Posts Tagged ‘karita mattila’

The better is the enemy of the good

Friday, January 14th, 2011

By James Jorden

Garson Kanin wrote this novel a clef called Smash, a tale of a ruggedly handsome director’s trials in getting ready for Broadway a musical based on the life of a legendary vaudeville star, featuring a difficult young diva in the leading role—well, as you can see, the clef is pretty much a skeleton key, since among Kanin’s many credits was his helming of the original production of Funny Girl starring Barbra Streisand. My dog-eared copy of this sex-and-scandal potboiler disappeared about five moves ago, but I remember there was one line that should be inscribed over the doorway to every rehearsal room in every theater in the world.  (more…)

Second entry from our esteemed, don’t-make-me-do-this blogger

Thursday, February 26th, 2009

Why I Left Muncie. Half a dozen things to do every night without turning on a TV; Lincoln Center and Carnegie Hall a stone’s throw from home; the Sunday Times on Saturday night; MoMA and the Met; theater and film; in the good old days, record stores. This title is kind of unfair to my home town because my move to New York 40 years ago was emphatically a positive one, not anything negative about Indiana. All I knew was that I, myself, didn’t belong in the Lynds’ Middletown U.S.A.

Bells of the Hall. By now everybody has read that Tully Hall’s Second Coming is the bee’s knees. But what about the icing on the cake: the intermission bells? No, I’m not kidding. Remember those exotic intermission bells at Philharmonic (now Avery Fisher) Hall? In 1965 Leonard Bernstein wanted a new signal for the audience to return to its seats, so he asked his assistant, the composer Jack Gottlieb, to select some felicitous 12-tone rows as prompters. “I chose rows written by the second Vienna school, Stravinsky, and Bernstein,” Jack recounted earlier this week, “and recorded them on a celesta for Lenny’s approval.” After Bernstein retired as music director in 1969 and George Szell, who detested 12-tone music, became interim “music advisor,” the bells were replaced by what sounded like foghorns. Soon after Pierre Boulez became music director in 1971, I urged him after a concert to reinstate the bells. Boulez hadn’t known about them, but he must have approved of Jack’s recording because they reappeared not long afterwards. They disappeared again at some point after Boulez’s departure, but now someone at Lincoln Center has had the brilliant idea to revive them at the newly reopened Alice Tully Hall. Bravo! Long may they resound.

A Revelatory Onegin. Tony Tommasini in the NYTimes wrote that Karita Mattila (MA’s Musician of the Year, 2005) as Tatiana was “a revelation” in the Met’s “Eugene Onegin.” Some critics wrote she was a bit long in the tooth. Peter Davis summed it up to me in conversation, “She’s astonishing—fifty and nifty.” [See his review.] The Met Tatiana I recall most warmly was the 57-year-old Mirella Freni in 1992. For me, on February 9th, the revelation was Thomas Hampson (MA’s Vocalist of the Year, 1992), who made me realize for the first time what an s.o.b. Onegin is. His singing was top-notch too, as was Poitr Beczala’s as Lenski. All of this fine vocalism was compromised by the flat-footed conducting of Jirí Belohlávec.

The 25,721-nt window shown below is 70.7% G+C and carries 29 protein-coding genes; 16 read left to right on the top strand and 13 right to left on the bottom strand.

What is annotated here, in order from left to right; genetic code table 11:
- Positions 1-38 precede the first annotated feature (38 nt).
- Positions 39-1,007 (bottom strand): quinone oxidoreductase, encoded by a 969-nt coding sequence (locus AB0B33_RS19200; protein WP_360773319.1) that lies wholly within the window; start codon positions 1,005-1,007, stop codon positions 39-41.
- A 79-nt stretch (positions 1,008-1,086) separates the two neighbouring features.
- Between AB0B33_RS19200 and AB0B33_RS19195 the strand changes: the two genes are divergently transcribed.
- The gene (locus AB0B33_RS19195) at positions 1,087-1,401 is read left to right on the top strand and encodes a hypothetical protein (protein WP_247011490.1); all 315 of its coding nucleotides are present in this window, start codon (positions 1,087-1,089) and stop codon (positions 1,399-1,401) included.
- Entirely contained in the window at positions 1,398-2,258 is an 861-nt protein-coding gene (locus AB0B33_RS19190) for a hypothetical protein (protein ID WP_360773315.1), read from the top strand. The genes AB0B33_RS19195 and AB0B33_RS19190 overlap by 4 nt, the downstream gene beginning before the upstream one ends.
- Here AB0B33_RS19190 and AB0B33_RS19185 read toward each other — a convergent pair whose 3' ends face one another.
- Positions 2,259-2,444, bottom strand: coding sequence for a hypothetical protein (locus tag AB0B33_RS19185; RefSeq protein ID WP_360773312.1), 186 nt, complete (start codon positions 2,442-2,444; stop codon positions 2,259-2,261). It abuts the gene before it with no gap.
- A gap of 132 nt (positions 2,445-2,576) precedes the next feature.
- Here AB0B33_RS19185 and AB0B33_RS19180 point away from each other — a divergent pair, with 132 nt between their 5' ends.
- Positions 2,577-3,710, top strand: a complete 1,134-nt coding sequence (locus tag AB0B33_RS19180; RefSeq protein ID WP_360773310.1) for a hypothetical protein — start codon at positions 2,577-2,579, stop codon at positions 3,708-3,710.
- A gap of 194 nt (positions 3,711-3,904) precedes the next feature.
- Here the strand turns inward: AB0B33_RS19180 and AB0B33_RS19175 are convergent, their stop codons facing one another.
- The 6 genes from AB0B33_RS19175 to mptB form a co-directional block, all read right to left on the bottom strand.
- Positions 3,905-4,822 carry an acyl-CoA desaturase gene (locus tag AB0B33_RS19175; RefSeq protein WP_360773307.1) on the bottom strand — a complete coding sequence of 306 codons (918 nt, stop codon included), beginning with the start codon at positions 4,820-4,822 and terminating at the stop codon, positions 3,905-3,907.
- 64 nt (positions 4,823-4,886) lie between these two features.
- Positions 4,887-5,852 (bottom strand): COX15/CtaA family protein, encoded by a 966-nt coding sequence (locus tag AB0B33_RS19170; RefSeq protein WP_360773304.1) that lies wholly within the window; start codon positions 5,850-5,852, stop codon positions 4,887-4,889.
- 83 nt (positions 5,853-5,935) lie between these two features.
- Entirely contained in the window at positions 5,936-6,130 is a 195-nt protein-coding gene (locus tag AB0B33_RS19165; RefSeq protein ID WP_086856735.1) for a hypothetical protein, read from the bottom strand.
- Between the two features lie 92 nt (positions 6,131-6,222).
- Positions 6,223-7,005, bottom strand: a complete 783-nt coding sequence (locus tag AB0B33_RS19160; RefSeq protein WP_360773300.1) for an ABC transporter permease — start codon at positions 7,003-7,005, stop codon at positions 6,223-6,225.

Classical Music in the Movies. OK, let’s see if anyone is reading this thing. Classical music was a natural for the early talkies: It was cheap (no copyright problems), and it was handy seed inspiration for a composer on deadline. My first strains of Liszt, Schumann, Schubert, Wagner, and Tchaikovsky were courtesy of the movies—in particular, Universal’s sublimely silly horror films, which I loved and still do to my wife PK’s bewilderment (“a guy thing”; “arrested development,” she says). The title music for Dracula, Frankenstein, Murders in the Rue Morgue, and The Mummy—all made in the early ’30s—is Tchaikovsky’s sinister Black Swan theme from Swan Lake. A veritable treasure trove of this sort of thing is the 1934 Karloff-Lugosi thriller, The Black Cat. Its soundtrack is all classical, and I identified ten pieces when I watched it recently (on an inexpensive, decently transferred Universal DVD called The Bela Lugosi Collection). How many classical pieces can you identify? See what you can find, and we’ll compare notes.

Whatever Happened to Ben Zander? He has made several recordings for Telarc in recent years, most notably of Mahler symphonies—Nos. 1, 3, 4, 5, 6, and 9. But after the Mahler First in 2005, not a peep. One hopes the Seventh will show up one of these days, but like many aborted Mahler cycles, we may never get the expensive Second and Eighth, or Das Lied von de Erde, for that matter. Too bad. Zander’s Eighth at Carnegie several years ago—with his Boston Philharmonic, a group of professional and amateur players—was the best I’ve ever heard live. Now, after nearly four years, he has turned to Bruckner—the Fifth Symphony (Telarc 2CD-80706). That this distinguished recording can even be mentioned in the company of Furtwängler’s extraordinary 1942 live performance (DG or Music & Arts)—possibly the greatest performance of any piece of music, ever—or Karajan’s immensely powerful DG recording, speaks highly for Zander’s accomplishment. As with his previous Telarc releases (all with London’s Philharmonia Orchestra), a second CD contains the conductor’s truly insightful comments into the music. I recommend them all.